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The Icelandic ancesteral folk music troupe Heilung has more than a dedicated base of followers; their fans are equally earnest and carnally integrated into the experience. The physical met the spiritual right here in Denver as Heilung performed to an unwaveringly immersed and completely sold-out Ogden Theater on Friday, January 17. Delivering an of-the-Earth, ceremonial experience from the moment they took the stage until the very last chant was uttered at the closing of the 90-minute set, the ritualistic approach is anything but archaic.


By starting the set with a smoke-and-feather cleanse, Heilung opened the space to welcome the organic sounds of nature brought through the form of war chants, throat singing, and even the utilization of human bones. The ambiance is as experimental as it is primitive, calling on the masculine and the feminine to dance in opposition as well as in synchronicity with one another.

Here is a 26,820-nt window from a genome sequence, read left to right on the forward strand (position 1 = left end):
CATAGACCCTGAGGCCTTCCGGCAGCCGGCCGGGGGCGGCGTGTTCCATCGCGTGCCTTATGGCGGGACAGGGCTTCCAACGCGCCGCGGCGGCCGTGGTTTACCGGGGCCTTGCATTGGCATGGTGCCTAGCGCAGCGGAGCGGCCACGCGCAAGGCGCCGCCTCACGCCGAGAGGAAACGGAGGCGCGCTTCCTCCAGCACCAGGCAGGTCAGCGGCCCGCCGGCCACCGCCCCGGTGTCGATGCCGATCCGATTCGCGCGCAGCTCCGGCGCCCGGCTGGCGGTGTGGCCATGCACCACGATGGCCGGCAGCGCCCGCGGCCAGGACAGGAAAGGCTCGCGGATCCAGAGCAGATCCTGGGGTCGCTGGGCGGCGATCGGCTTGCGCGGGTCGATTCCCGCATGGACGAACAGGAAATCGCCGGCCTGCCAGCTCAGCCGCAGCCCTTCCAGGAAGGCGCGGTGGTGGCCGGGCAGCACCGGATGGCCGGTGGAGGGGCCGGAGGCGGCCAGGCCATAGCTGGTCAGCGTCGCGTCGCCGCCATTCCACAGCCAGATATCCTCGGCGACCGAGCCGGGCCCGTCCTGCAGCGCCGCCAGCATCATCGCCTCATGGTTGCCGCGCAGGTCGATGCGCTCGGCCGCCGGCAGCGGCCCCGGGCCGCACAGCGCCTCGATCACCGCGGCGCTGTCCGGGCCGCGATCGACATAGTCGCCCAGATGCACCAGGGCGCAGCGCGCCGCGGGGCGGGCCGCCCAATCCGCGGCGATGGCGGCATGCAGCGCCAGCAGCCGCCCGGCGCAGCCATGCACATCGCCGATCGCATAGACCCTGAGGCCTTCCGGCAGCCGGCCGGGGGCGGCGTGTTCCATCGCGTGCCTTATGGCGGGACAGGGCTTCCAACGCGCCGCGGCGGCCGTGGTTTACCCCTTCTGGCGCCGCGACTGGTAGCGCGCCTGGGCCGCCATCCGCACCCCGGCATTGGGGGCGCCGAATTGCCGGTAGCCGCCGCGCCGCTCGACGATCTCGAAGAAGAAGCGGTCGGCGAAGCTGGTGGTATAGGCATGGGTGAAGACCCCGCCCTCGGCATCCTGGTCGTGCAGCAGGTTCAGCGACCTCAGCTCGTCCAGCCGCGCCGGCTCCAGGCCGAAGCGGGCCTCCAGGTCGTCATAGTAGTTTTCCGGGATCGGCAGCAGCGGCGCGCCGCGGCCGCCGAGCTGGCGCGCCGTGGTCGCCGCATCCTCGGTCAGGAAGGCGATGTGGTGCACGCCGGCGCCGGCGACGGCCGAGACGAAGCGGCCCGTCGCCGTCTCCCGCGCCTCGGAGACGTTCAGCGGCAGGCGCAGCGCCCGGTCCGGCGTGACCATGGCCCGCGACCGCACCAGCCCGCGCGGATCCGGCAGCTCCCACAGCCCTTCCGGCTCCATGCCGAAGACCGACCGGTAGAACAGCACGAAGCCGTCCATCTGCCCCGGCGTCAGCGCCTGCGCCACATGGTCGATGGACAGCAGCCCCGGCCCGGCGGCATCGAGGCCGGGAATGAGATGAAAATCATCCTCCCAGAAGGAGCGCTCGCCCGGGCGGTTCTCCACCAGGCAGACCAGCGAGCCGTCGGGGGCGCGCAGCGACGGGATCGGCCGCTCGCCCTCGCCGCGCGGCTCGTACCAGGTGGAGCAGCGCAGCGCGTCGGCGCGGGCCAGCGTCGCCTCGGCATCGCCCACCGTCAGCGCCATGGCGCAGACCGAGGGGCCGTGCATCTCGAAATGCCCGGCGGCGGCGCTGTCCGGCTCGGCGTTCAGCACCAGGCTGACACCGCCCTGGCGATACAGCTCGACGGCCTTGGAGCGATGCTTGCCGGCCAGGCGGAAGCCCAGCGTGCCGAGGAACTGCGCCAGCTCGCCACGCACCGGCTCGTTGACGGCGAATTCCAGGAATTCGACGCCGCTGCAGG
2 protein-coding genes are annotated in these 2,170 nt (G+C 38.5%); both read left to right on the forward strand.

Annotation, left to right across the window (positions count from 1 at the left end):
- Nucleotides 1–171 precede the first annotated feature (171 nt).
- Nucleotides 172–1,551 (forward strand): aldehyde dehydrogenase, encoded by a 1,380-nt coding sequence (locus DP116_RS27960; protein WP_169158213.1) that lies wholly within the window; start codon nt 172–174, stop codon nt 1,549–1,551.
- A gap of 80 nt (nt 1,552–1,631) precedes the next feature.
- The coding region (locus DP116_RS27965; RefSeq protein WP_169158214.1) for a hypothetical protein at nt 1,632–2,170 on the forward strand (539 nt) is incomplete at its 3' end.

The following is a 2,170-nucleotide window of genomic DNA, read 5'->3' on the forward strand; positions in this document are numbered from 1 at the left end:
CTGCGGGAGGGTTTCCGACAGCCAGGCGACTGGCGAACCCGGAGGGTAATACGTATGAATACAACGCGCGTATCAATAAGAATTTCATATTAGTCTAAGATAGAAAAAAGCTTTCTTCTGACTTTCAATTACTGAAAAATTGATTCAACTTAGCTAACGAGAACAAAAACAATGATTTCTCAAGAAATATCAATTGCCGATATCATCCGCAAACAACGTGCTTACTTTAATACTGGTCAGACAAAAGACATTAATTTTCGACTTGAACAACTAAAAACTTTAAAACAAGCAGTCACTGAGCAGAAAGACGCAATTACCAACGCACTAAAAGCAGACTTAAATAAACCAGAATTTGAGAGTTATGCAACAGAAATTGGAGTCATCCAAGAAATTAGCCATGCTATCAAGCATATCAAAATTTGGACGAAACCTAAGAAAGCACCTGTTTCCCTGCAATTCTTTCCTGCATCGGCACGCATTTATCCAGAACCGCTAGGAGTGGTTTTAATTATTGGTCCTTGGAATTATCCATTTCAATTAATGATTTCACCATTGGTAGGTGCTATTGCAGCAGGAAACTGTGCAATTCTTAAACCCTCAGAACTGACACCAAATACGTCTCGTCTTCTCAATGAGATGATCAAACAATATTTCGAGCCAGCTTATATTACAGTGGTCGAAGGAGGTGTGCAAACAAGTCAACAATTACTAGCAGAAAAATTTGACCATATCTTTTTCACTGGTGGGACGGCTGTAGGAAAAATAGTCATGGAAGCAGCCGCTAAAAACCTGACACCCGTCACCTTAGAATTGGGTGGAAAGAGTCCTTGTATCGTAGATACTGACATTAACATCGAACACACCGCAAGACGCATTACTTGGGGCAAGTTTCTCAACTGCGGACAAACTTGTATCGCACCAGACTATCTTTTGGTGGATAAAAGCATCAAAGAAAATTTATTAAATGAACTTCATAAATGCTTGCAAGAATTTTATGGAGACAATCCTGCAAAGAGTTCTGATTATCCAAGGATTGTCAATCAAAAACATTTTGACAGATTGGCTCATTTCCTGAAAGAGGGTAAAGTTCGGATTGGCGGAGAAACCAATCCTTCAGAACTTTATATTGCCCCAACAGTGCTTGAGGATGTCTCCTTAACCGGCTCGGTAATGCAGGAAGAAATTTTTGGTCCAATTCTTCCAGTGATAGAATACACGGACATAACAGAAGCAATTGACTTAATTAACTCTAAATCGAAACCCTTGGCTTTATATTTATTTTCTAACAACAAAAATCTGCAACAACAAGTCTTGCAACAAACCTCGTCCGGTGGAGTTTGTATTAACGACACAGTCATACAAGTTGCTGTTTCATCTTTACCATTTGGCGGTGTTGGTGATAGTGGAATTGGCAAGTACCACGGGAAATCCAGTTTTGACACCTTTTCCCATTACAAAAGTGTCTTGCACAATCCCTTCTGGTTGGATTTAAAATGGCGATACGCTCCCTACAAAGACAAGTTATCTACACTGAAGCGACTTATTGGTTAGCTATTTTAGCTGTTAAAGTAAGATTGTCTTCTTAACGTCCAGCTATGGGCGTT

Songs which lean into the guttural chanting and call upon tribes of men with ancient weapons and shields take turns with ethereal and airy melodies led by the trio of siren-esque, tribal women. With a sonic resonance based on the amplification of texts and runic inscriptions from Germanic peoples of the Bronze Age, Iron Age and Viking Age, Heilung create a unique and penetrating sound that speaks to the warrior in us all. 

Heilung, which means healing in German, are currently on their first ever North American tour, which sold out in less than 72 hours. Luckily, Denver was one of the seven cities which they made a stop in. Debuting the album Othan in 2018 and their follow-up, Futha, in 2019, their music has been featured in a Game of Thrones commercial, and will be in an upcoming episode in the Vikings TV series. Additionally, Heilung will be scoring the soundtrack for the video game Senua’s Saga: Hellblade II.

Photos by Veronica L. Holyfield